Joel: Recently there's been two-- what I can only call extraordinary data that's been released about the survival advantage of Provenge, specifically the potential advantage that it could offer to one class of men and also where their PSA is. We could spend just a little time talking about the data that I referred to and I think it's called basically the Schellhammer Data. While it's a little bit about that, I think this is a really important piece of information that men should consider as they move and progress through various treatments. 


Dr. Tim: Right, so if you go back to the original impact trial that garnered FDA approved in 2010, there were patients basically in all stages of the disease. There were patients that were very early with low PSA, there were patients that were very late with high PSA. In fact, the average PSA and the trial were actually very high. So, on average those patients were very progressed. But now that we have this foundation of understanding of how Immunotherapy works, how it takes time, how it's a long-term effect, and it's something that's going to take a long period of time to really kick in. Now that we have that foundation of understanding, it makes sense that we go back and look at, "Okay, who is going to respond better to this therapy?" Those that are in stage disease or more-- or those that are maybe healthier earlier in their disease process. 


So Schellhammer released his data, which was very, very nice to see this. He essentially broke the PSA into core quartiles. And he looked at those patients that had PSAs and each specific quartile and solve what was their overall survival advantage compared to the entire cohort. The smallest quartile were patients that had a PSA less than 22.1 and the highest quartile were patients that had a PSA greater than 134. And the total of the impact trial the overall survival advantage was roughly about four months.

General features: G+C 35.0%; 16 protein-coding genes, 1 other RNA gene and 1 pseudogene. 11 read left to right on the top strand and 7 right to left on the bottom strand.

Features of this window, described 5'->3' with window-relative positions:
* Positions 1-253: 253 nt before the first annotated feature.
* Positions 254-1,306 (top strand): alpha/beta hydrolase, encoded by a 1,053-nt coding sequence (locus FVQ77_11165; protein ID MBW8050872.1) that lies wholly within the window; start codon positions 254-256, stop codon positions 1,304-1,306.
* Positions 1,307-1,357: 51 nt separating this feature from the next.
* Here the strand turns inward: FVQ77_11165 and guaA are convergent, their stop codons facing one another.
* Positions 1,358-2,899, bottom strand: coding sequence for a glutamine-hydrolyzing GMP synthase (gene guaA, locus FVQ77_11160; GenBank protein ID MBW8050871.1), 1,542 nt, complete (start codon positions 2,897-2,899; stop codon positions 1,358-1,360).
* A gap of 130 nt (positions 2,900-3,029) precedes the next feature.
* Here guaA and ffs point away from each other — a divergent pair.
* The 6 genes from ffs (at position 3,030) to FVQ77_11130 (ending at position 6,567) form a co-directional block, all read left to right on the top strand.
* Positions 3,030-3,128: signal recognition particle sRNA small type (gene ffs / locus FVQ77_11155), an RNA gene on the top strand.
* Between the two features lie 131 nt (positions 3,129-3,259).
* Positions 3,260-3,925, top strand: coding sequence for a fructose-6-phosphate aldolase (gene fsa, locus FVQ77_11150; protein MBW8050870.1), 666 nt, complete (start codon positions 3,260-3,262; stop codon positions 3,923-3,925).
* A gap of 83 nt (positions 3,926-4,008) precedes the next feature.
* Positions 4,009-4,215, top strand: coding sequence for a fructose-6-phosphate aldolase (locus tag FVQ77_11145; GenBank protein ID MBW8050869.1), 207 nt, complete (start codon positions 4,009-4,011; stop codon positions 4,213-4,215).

So if you take everyone in the trial, the difference between patients that received Provenge and those that received Placebo was about a four-month overall survival advantage. But if you specifically look at those patients that were much earlier in their disease process with a PSA of less than 22.1 the overall survival advantage was 13 months, so drastically different. 


In contrast to that, if you look at the patients that were specifically more advanced in their disease process with a PSA of greater than 134, you saw an overall survival advantage of only 2.8 months. So now that we have this foundation of understanding that, "Look, this is going to take time, this is maybe better suited for those patients that are healthier, maybe younger, earlier in their disease process, a lower PSA, a lower tumor burden." These are potentially the patients that are going to respond to this better because they have the time that it requires for this primary and secondary immune response to really take effect on the tumor. 


In fact, the PROCEED registry found additional findings that in fact, the younger patients fared better with better overall survival advantages. Obviously, patients with lower PSA did as well. In addition to that, patients with lower Alkaline Phosphatase levels fared better, which is basically a marker of tumor burden within the bones. Higher Hemoglobin, which is usually going to resemble a lower tumor burden in the bones and a healthier patient population as well as those patients with better performance status.